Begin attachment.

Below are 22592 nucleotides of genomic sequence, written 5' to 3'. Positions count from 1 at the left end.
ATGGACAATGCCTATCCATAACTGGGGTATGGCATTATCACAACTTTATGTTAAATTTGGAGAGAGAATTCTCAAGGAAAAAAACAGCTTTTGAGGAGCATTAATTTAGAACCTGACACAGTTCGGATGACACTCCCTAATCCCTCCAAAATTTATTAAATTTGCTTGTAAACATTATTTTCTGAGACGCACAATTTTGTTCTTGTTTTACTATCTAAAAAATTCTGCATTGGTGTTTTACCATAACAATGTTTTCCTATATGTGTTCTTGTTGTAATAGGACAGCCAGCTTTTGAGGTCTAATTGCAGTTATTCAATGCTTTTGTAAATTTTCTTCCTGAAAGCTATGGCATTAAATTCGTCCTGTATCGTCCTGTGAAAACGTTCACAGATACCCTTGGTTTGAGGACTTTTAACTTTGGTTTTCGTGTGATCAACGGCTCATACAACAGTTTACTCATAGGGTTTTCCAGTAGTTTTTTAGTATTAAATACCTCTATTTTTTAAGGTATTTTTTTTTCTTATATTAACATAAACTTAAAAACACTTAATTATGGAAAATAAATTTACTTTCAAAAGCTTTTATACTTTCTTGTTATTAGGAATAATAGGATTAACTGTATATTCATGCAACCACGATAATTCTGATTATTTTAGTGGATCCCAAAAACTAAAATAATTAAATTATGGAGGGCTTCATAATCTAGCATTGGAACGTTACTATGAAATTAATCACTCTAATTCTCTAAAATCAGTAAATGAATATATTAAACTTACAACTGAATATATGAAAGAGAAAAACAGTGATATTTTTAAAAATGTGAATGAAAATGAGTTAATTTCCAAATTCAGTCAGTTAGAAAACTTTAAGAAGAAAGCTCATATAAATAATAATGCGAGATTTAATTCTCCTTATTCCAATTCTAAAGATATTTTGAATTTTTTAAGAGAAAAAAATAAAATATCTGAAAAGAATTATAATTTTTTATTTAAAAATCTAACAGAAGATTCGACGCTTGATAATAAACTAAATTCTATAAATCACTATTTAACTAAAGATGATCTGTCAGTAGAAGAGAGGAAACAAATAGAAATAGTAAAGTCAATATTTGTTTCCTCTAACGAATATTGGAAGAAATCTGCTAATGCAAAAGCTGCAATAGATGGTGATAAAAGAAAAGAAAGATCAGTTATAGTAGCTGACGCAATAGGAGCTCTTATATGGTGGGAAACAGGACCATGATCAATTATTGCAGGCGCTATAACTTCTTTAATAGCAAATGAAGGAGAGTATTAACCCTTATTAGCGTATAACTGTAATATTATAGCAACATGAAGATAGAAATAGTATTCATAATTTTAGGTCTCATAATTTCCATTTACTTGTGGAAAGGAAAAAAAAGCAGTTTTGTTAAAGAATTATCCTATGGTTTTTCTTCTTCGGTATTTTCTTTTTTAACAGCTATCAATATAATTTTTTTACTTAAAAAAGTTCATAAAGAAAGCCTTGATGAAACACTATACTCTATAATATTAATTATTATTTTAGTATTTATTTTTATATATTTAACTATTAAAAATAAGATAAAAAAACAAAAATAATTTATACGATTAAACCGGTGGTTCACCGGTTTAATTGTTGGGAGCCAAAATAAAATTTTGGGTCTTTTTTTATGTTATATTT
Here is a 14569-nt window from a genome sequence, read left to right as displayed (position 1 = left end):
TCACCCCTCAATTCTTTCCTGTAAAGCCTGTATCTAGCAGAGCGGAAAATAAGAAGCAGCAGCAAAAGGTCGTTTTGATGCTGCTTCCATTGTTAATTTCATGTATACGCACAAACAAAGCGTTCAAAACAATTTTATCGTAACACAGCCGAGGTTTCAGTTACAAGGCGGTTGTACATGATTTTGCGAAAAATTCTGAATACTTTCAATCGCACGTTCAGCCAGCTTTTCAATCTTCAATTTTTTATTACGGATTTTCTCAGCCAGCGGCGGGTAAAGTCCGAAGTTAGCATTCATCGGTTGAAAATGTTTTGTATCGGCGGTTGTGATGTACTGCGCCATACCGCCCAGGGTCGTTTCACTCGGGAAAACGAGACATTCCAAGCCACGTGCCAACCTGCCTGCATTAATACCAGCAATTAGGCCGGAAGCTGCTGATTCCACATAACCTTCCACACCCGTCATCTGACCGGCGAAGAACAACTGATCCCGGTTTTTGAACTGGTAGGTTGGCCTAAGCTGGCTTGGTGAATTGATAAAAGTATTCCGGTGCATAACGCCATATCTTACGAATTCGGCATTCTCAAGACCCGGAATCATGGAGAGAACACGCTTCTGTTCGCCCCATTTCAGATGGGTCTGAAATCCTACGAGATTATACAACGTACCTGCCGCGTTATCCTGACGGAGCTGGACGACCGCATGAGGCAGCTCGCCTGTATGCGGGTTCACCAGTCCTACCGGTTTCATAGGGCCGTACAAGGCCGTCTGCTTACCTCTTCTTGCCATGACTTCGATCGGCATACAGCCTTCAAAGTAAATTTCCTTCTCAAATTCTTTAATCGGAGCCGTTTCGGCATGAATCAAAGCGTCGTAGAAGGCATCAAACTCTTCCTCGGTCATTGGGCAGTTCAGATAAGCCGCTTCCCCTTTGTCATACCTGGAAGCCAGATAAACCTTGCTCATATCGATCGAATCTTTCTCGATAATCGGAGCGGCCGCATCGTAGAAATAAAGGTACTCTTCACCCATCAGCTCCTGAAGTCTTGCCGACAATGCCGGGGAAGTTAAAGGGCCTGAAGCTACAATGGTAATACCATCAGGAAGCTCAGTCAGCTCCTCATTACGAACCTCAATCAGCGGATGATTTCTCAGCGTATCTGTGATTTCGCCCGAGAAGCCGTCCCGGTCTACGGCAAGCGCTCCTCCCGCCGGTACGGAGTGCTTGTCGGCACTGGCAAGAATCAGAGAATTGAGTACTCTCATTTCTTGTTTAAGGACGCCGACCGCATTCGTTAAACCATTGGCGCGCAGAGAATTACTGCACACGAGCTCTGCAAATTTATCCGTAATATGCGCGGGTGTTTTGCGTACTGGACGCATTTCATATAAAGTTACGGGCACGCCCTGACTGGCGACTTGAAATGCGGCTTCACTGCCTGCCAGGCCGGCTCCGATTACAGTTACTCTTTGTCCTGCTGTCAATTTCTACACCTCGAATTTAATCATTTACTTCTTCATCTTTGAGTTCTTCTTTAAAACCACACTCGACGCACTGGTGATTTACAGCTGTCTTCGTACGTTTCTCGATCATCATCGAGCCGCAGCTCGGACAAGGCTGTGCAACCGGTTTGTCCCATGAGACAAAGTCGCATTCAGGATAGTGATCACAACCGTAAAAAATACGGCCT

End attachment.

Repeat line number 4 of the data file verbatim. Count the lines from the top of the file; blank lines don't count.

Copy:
TCACCCCTCAATTCTTTCCTGTAAAGCCTGTATCTAGCAGAGCGGAAAATAAGAAGCAGCAGCAAAAGGTCGTTTTGATGCTGCTTCCATTGTTAATTTCATGTATACGCACAAACAAAGCGTTCAAAACAATTTTATCGTAACACAGCCGAGGTTTCAGTTACAAGGCGGTTGTACATGATTTTGCGAAAAATTCTGAATACTTTCAATCGCACGTTCAGCCAGCTTTTCAATCTTCAATTTTTTATTACGGATTTTCTCAGCCAGCGGCGGGTAAAGTCCGAAGTTAGCATTCATCGGTTGAAAATGTTTTGTATCGGCGGTTGTGATGTACTGCGCCATACCGCCCAGGGTCGTTTCACTCGGGAAAACGAGACATTCCAAGCCACGTGCCAACCTGCCTGCATTAATACCAGCAATTAGGCCGGAAGCTGCTGATTCCACATAACCTTCCACACCCGTCATCTGACCGGCGAAGAACAACTGATCCCGGTTTTTGAACTGGTAGGTTGGCCTAAGCTGGCTTGGTGAATTGATAAAAGTATTCCGGTGCATAACGCCATATCTTACGAATTCGGCATTCTCAAGACCCGGAATCATGGAGAGAACACGCTTCTGTTCGCCCCATTTCAGATGGGTCTGAAATCCTACGAGATTATACAACGTACCTGCCGCGTTATCCTGACGGAGCTGGACGACCGCATGAGGCAGCTCGCCTGTATGCGGGTTCACCAGTCCTACCGGTTTCATAGGGCCGTACAAGGCCGTCTGCTTACCTCTTCTTGCCATGACTTCGATCGGCATACAGCCTTCAAAGTAAATTTCCTTCTCAAATTCTTTAATCGGAGCCGTTTCGGCATGAATCAAAGCGTCGTAGAAGGCATCAAACTCTTCCTCGGTCATTGGGCAGTTCAGATAAGCCGCTTCCCCTTTGTCATACCTGGAAGCCAGATAAACCTTGCTCATATCGATCGAATCTTTCTCGATAATCGGAGCGGCCGCATCGTAGAAATAAAGGTACTCTTCACCCATCAGCTCCTGAAGTCTTGCCGACAATGCCGGGGAAGTTAAAGGGCCTGAAGCTACAATGGTAATACCATCAGGAAGCTCAGTCAGCTCCTCATTACGAACCTCAATCAGCGGATGATTTCTCAGCGTATCTGTGATTTCGCCCGAGAAGCCGTCCCGGTCTACGGCAAGCGCTCCTCCCGCCGGTACGGAGTGCTTGTCGGCACTGGCAAGAATCAGAGAATTGAGTACTCTCATTTCTTGTTTAAGGACGCCGACCGCATTCGTTAAACCATTGGCGCGCAGAGAATTACTGCACACGAGCTCTGCAAATTTATCCGTAATATGCGCGGGTGTTTTGCGTACTGGACGCATTTCATATAAAGTTACGGGCACGCCCTGACTGGCGACTTGAAATGCGGCTTCACTGCCTGCCAGGCCGGCTCCGATTACAGTTACTCTTTGTCCTGCTGTCAATTTCTACACCTCGAATTTAATCATTTACTTCTTCATCTTTGAGTTCTTCTTTAAAACCACACTCGACGCACTGGTGATTTACAGCTGTCTTCGTACGTTTCTCGATCATCATCGAGCCGCAGCTCGGACAAGGCTGTGCAACCGGTTTGTCCCATGAGACAAAGTCGCATTCAGGATAGTGATCACAACCGTAAAAAATACGGCCT